LEWELJU - Workshops for developing a risk competence game about the living environments of young people

Working together with young people on a game promoting risk literacy.


It is difficult for youth workers to see young people’s life through their lenses. Often it is unclear where young people choose to spend their time, nor is there enough knowledge about how young people handle the situations they encounter. However, knowing more about this would help to better assess the risk literacy of young people and make it easier to address potential weaknesses in coping strategies.

Project Content

Vocational students and apprentices aged 15 to 18 who consume legal or illegal substances as part of their leisure activities are unlikely to consider the dangers of their lifestyle and develop suitable risk competence. In this project, we take a fresh look at this issue. By mirroring and incorporating a users’ “real life” in the game "All Tomorrow's Parties", we build a tool that offers additional support in imparting risk competence. "All Tomorrow's Parties" is not intended to replace other measures but should be seen as an add-on for workshops on risk literacy at schools or in youth centres. In the project LEWELJU we do the groundwork for that and map out typical risk behaviour scenarios that will later be integrated into the game. To make such scenarios as realistic as possible, we are developing them together with young people from the target group.

Aims and Methods

In collaboration with young people, we aim to integrate typical risk situations teenagers face into the game “„All Tomorrow’s Parties“. For this purpose, we develop and host two participatory workshops and invite people from the target group (vocational school students and trainees between 15 and 18 years of age). The outcomes and learned lessons are analysed and included into the game. The project's primary area of investigation is the design of the workshops. Initially, the 10 to 20 participants of each workshop are given basic information about the game idea and the project. Following that, the users test the current prototype of the game to gain a better understanding of the game’s concept. After a round of feedback and explanations of the underlying processes, suggestions for locations and scenarios are gathered. In groups of three to five young people the scenarios are then turned into a format appropriate for the game. After the workshops, the young people can send emails with further ideas, check the status of the prototype online or/and give feedback on the game via the website. Participants for the workshops are drawn from Vienna and Lower Austrian vocational schools and youth centres.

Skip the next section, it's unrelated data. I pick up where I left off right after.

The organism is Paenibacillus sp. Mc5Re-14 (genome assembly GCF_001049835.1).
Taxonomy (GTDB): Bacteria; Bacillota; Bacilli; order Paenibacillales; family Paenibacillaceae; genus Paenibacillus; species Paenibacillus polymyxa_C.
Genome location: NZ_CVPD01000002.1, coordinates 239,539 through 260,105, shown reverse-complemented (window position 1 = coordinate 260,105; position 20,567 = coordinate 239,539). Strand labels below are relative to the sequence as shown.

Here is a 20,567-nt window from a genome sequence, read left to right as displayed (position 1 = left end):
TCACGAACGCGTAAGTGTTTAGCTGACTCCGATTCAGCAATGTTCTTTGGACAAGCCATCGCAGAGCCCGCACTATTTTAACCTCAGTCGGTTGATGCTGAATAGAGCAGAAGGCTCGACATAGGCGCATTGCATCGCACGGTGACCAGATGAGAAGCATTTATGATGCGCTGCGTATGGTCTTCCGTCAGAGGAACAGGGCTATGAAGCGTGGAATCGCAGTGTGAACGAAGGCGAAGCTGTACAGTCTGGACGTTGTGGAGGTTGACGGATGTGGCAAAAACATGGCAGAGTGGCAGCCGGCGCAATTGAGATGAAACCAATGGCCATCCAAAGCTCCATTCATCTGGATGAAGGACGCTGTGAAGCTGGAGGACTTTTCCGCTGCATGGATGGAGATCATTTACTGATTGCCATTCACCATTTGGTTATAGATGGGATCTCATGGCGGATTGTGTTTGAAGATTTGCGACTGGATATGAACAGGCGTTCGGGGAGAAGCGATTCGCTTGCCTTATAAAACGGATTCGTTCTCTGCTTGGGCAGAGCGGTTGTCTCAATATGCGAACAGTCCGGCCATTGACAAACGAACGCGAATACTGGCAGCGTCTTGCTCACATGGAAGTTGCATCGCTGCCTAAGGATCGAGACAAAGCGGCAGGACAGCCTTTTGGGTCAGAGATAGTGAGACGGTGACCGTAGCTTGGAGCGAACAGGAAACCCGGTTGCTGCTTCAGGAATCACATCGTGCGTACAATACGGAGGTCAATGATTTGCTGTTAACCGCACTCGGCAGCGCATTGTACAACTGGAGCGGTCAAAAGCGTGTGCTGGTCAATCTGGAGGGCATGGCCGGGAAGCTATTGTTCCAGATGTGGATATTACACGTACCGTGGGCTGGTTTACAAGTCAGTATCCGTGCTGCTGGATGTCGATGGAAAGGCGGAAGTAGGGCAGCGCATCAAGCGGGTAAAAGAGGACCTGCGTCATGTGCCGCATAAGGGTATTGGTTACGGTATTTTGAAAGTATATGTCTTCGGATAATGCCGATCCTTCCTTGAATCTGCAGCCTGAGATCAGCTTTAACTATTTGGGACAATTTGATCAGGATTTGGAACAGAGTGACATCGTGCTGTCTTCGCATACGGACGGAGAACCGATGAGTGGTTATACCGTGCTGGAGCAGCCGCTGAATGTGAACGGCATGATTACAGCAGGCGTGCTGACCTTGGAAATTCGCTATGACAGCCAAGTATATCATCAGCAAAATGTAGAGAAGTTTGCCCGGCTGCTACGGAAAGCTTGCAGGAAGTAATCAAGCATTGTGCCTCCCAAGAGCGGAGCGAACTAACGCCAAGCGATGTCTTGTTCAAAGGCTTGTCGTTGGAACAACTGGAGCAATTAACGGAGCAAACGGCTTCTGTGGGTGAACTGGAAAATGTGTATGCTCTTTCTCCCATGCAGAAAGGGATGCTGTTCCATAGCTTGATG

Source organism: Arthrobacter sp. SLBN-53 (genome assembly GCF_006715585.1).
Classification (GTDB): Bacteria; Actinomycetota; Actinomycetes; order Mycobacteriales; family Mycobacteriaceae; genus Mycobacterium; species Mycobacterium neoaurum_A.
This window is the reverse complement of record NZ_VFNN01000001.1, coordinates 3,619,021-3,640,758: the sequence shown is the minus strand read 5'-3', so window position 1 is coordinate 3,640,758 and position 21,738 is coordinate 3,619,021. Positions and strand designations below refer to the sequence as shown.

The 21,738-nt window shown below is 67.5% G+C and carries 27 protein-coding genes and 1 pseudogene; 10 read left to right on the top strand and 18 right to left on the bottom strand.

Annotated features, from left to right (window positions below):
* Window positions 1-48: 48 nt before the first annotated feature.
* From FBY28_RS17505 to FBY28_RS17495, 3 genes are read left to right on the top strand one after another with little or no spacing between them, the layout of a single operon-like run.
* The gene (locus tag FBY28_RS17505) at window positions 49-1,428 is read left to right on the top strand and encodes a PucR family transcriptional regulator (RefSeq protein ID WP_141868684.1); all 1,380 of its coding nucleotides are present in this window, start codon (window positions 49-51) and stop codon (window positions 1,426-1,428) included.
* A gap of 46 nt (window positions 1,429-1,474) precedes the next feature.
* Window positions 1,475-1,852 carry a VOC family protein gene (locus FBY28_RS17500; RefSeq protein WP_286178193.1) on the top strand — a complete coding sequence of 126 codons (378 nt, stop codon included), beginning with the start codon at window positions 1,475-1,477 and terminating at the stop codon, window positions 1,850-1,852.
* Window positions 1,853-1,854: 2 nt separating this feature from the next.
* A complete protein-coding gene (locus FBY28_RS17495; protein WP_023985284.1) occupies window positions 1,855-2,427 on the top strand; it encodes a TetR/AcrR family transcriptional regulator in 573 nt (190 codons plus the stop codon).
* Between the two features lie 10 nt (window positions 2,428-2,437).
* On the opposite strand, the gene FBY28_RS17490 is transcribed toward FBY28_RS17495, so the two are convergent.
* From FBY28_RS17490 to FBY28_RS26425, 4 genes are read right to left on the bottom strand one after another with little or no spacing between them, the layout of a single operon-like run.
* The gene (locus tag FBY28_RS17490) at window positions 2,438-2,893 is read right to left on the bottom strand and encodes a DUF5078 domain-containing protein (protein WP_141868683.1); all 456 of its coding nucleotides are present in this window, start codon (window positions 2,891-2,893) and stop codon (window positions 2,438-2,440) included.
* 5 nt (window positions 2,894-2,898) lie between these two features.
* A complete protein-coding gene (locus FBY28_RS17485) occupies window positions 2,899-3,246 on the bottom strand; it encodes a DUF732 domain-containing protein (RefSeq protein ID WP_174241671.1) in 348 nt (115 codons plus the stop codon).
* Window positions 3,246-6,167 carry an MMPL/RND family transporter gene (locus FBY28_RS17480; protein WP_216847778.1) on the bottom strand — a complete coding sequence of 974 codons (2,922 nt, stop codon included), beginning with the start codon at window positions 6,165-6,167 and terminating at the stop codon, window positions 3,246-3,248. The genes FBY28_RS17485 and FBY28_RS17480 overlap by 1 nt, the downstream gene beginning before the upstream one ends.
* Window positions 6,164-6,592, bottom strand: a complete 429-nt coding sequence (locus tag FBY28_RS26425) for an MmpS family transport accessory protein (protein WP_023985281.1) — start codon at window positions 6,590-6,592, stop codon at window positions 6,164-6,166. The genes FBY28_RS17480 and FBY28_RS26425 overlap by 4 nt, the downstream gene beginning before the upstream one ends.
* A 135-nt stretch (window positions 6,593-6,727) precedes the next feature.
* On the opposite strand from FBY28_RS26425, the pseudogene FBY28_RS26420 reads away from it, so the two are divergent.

The project's outcomes lay the foundation for tailoring the game "All Tomorrow's Parties" to the realities of young people. The game can be then used as an instrument for impact research and youth work. It can be especially useful in the context of risk competence and addiction prevention programs. The young people involved in the project also benefit by experiencing empowerment as a result of their active participation in the production of game scenarios. Their life reality is recognized and they reflect it in a creative process and transmit it to the outside world. The project's outcomes also provide a blueprint for further workshops that can be organized by the ISP or other counselling institutions and serve as a basis for expanding and adapting the game.

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Deputy Head of
Media Computing Research Group
Institute of Creative\Media/Technologies
Deputy Academic Director Media Technology (BA)
Department of Media and Digital Technologies
Location: A - Campus-Platz 1
M: +43/676/847 228 630
  • Institut für Suchtprävention Wien (ISP)
LBG (PPIE Exploration Call for Applications)
07/01/2023 – 03/31/2024
Involved Institutes, Groups and Centers
Institute of Creative\Media/Technologies
Research Group Media Computing